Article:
A new report
from Privacy Affairs says that cybercriminals on the Dark Web will pay on
average $1,000 for a full range of stolen documents and account details that
enable them to conduct sure-fire identity theft. Your hacked Facebook account
alone goes for $75.
went on a data-gathering mission into the dark web to scan marketplaces,
forums, and websites and create an index of the average prices for a range of
specific products. According to the authors, they were only interested in
products and services relating to personal data, counterfeit documents, and
from their findings include:
far as Credit Card Data is concerned, researchers found that a cloned Mastercard
with PIN goes for as low as $15, regardless of the victim’s current balance.
Stolen online banking logins, however, with a minimum $2000 on the account,
sell for $65.
payment processing services will fetch a handsome dollar for the seller – up to
documents like driving license, national ID cards and passports cost anywhere
between $500 and $1,500.
gain access to someone’s social media account, the buyer can spend anywhere
between $49 (for a hacked Twitter account) and $155 (for a hacked Gmail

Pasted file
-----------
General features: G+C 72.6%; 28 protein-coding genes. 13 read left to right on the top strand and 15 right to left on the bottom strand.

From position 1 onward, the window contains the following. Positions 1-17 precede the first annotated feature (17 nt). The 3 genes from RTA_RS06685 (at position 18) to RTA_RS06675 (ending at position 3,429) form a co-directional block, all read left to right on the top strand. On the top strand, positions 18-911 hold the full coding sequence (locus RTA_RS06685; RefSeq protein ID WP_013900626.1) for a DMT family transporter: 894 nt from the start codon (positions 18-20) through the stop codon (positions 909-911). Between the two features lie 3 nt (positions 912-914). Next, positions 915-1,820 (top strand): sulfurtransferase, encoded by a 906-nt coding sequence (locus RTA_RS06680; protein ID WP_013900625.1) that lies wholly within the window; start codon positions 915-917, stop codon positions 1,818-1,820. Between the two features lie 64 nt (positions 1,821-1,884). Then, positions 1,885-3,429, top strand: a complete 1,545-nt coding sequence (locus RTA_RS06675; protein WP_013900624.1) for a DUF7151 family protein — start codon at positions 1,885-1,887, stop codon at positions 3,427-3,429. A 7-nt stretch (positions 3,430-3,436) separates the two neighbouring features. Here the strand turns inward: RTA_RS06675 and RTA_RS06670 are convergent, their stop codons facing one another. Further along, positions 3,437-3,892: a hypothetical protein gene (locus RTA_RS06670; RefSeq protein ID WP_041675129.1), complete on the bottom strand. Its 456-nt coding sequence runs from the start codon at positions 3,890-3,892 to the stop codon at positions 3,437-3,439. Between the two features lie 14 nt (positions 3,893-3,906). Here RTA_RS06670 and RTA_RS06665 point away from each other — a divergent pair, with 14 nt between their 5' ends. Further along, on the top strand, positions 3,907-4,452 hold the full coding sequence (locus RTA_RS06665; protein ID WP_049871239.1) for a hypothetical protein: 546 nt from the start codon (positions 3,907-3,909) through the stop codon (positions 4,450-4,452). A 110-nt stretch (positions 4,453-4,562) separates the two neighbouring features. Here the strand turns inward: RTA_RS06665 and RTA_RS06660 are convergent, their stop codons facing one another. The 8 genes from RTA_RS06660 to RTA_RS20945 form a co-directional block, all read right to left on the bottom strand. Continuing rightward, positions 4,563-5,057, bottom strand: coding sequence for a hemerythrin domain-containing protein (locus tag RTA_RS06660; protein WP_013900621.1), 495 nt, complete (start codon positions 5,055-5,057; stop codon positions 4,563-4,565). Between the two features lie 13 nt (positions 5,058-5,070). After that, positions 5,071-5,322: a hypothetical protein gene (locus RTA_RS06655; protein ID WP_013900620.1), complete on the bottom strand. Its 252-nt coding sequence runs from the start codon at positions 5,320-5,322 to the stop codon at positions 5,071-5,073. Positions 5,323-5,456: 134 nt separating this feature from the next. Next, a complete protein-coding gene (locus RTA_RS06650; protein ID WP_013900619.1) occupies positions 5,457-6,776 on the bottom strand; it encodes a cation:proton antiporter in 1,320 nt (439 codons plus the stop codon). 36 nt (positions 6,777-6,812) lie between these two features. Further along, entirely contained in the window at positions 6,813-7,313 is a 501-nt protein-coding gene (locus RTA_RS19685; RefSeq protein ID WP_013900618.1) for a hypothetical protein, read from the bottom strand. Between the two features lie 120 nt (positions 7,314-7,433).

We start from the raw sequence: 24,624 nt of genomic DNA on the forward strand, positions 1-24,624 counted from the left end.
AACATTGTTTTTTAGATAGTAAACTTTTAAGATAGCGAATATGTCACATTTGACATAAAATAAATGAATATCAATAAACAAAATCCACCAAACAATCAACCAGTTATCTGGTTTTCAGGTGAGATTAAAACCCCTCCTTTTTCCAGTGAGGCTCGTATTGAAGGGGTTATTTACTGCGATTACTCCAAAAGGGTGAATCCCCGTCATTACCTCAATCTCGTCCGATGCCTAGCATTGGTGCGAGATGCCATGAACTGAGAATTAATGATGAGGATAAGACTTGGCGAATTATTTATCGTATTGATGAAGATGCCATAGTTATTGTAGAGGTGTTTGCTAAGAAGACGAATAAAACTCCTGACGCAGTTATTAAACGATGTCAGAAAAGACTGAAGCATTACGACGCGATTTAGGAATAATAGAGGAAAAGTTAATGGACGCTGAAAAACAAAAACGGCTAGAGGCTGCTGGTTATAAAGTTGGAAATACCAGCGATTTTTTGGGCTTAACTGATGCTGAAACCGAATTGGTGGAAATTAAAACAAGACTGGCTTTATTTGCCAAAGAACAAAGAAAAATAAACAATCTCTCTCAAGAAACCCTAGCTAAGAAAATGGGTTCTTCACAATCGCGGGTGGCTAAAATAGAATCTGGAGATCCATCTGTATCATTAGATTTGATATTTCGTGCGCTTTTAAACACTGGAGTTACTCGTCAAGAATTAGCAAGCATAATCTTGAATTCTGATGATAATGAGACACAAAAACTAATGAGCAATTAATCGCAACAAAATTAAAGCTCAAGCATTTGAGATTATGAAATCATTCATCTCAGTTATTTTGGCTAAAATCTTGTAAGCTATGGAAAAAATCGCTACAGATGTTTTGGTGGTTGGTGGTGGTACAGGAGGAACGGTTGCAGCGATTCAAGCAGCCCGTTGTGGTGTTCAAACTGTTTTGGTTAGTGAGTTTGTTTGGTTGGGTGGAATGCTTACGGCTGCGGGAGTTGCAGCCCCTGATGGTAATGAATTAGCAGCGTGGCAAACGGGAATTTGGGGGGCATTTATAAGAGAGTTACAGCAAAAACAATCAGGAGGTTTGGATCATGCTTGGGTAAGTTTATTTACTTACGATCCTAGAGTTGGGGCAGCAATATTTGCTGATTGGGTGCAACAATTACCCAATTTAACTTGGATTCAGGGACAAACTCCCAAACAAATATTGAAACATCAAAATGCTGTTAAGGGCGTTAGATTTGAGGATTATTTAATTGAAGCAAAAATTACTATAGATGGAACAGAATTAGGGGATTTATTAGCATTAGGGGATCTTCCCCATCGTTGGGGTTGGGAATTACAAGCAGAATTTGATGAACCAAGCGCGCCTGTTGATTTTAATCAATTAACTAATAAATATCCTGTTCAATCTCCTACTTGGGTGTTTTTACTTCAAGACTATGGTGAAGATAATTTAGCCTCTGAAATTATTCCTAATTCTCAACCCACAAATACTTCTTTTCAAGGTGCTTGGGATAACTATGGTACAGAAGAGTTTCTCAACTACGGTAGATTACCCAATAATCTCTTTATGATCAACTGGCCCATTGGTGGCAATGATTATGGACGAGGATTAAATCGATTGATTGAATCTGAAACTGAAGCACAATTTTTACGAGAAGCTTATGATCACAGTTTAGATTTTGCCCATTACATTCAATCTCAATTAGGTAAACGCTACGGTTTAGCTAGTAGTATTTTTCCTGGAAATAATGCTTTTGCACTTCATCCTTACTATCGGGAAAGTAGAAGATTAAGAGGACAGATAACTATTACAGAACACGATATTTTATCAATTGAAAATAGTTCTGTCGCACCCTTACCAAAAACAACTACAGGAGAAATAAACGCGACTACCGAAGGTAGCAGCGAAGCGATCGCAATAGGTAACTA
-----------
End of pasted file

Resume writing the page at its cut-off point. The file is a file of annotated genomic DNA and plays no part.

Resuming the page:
account). Facebook accounts sell for around $75. Offers to hack accounts or
sell them are also available.
account details are the cheapest, and the most common items listed
for activities like spyware, ransomware or cryptocurrency mining is sold based
on quality and success rate. A low-quality ‘product’ that may not work as
intended and has a low success rate costs around $70. Premium malware, on the
other hand, sells for up to $6,000.
average person, underground market data isn’t necessarily going to provide much
use as they most likely aren’t shopping around for stolen card data or PayPal
accounts. Though this is true, the prices at which these items sell provide a
powerful perspective. If someone gets their hands on your financial details or
social media credentials, the prices mentioned above is basically what it’s
worth to them. There’s a good chance that you value these things much more than
they do, as to them you’re just another mark for a quick buck,” according to
To stay out
of harm’s way, don’t give sensitive information over the phone or SMS
(especially if the call/message is unsolicited), check the ATM for any
potential skimming devices before you proceed to use it, don’t recycle
passwords across different accounts and, of course, use a
trusted security solution on all your Internet-connected